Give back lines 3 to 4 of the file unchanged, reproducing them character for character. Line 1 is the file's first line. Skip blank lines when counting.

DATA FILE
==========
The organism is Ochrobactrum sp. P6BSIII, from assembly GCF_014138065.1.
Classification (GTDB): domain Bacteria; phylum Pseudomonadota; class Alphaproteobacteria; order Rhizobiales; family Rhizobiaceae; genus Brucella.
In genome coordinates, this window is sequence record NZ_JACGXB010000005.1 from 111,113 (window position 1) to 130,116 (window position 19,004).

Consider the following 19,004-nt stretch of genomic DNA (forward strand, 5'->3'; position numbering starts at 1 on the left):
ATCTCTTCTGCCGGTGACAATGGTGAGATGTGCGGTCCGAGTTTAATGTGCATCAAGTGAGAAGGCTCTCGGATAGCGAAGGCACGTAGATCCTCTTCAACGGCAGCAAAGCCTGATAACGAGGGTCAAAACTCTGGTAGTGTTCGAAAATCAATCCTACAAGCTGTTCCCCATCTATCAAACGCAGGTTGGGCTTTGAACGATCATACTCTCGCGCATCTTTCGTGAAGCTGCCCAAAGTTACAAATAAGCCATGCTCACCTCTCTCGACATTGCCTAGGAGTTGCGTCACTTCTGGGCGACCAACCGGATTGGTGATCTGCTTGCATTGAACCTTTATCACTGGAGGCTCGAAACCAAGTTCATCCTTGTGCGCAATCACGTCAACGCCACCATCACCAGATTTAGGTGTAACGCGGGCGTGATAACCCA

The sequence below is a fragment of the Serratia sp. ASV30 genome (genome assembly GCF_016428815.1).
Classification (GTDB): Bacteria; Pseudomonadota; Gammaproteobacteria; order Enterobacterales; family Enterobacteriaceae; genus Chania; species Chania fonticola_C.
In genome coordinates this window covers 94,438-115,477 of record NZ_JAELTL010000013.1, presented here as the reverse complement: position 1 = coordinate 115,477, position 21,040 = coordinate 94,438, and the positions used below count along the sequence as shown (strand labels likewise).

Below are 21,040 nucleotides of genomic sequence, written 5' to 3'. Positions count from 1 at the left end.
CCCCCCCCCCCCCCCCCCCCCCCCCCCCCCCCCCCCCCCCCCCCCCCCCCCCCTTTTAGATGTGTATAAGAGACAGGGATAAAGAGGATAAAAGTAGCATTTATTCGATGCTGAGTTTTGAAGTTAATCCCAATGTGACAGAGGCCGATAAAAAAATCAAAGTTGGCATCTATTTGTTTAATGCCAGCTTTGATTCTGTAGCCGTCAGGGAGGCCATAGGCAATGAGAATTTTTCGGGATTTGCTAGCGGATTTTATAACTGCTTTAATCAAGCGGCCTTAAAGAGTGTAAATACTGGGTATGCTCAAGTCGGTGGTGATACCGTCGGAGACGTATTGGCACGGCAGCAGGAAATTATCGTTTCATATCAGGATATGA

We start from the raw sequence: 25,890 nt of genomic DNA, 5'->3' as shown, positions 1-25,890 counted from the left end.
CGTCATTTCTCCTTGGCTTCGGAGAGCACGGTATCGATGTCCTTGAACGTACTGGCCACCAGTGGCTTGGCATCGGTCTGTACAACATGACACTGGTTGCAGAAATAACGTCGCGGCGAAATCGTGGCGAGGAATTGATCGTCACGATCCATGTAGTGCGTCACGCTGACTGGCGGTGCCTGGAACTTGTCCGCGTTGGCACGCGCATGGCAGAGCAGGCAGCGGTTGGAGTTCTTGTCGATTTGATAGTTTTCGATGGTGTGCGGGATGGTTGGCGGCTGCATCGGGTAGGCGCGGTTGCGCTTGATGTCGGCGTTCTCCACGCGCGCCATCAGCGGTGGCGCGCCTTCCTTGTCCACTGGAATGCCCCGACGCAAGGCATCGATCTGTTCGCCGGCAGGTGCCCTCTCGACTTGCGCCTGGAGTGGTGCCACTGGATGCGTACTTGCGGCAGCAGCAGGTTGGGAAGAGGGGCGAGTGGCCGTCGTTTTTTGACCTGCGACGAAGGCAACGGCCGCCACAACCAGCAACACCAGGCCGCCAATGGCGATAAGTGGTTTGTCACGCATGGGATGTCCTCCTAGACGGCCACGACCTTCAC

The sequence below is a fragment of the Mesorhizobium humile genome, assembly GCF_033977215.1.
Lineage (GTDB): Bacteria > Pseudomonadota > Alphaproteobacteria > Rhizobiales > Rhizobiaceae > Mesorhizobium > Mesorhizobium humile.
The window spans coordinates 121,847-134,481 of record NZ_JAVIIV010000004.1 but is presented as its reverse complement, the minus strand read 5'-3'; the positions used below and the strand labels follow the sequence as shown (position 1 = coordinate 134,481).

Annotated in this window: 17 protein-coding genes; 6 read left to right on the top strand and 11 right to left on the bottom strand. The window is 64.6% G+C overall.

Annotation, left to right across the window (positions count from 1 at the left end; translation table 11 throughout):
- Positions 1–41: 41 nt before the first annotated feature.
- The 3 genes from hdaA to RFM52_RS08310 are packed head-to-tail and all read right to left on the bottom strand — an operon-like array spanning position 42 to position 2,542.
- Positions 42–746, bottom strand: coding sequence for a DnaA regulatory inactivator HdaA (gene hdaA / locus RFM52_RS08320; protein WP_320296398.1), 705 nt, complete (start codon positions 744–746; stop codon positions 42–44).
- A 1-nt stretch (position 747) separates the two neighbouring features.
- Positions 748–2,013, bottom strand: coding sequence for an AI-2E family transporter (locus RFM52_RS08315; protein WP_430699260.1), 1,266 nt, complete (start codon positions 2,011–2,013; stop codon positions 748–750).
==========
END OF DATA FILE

In genome coordinates, this window is sequence record NZ_JACGXB010000005.1 from 111,113 (window position 1) to 130,116 (window position 19,004).

Consider the following 19,004-nt stretch of genomic DNA (forward strand, 5'->3'; position numbering starts at 1 on the left):